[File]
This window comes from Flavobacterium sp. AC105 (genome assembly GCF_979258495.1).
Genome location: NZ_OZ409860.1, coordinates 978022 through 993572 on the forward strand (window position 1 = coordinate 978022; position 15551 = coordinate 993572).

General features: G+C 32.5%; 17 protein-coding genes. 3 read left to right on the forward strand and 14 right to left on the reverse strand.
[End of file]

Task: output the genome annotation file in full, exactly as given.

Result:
This window comes from Flavobacterium sp. AC105 (genome assembly GCF_979258495.1).
Genome location: NZ_OZ409860.1, coordinates 978022 through 993572 on the forward strand (window position 1 = coordinate 978022; position 15551 = coordinate 993572).

General features: G+C 32.5%; 17 protein-coding genes. 3 read left to right on the forward strand and 14 right to left on the reverse strand.